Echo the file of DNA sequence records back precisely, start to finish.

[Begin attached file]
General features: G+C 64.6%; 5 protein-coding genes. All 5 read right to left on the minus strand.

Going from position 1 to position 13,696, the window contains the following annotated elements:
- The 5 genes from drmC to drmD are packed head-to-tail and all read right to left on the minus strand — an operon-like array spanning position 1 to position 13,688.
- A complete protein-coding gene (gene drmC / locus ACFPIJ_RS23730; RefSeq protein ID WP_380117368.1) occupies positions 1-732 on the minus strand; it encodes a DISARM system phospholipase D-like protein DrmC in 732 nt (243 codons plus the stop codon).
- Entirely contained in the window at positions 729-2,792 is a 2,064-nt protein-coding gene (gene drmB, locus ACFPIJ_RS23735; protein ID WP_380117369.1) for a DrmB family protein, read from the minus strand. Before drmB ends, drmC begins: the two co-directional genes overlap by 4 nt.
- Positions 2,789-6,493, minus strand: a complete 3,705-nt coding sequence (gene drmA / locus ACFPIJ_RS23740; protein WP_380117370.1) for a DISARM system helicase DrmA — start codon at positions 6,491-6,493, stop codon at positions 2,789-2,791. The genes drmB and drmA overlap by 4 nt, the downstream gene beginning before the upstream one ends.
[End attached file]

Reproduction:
General features: G+C 64.6%; 5 protein-coding genes. All 5 read right to left on the minus strand.

Going from position 1 to position 13,696, the window contains the following annotated elements:
- The 5 genes from drmC to drmD are packed head-to-tail and all read right to left on the minus strand — an operon-like array spanning position 1 to position 13,688.
- A complete protein-coding gene (gene drmC / locus ACFPIJ_RS23730; RefSeq protein ID WP_380117368.1) occupies positions 1-732 on the minus strand; it encodes a DISARM system phospholipase D-like protein DrmC in 732 nt (243 codons plus the stop codon).
- Entirely contained in the window at positions 729-2,792 is a 2,064-nt protein-coding gene (gene drmB, locus ACFPIJ_RS23735; protein ID WP_380117369.1) for a DrmB family protein, read from the minus strand. Before drmB ends, drmC begins: the two co-directional genes overlap by 4 nt.
- Positions 2,789-6,493, minus strand: a complete 3,705-nt coding sequence (gene drmA / locus ACFPIJ_RS23740; protein WP_380117370.1) for a DISARM system helicase DrmA — start codon at positions 6,491-6,493, stop codon at positions 2,789-2,791. The genes drmB and drmA overlap by 4 nt, the downstream gene beginning before the upstream one ends.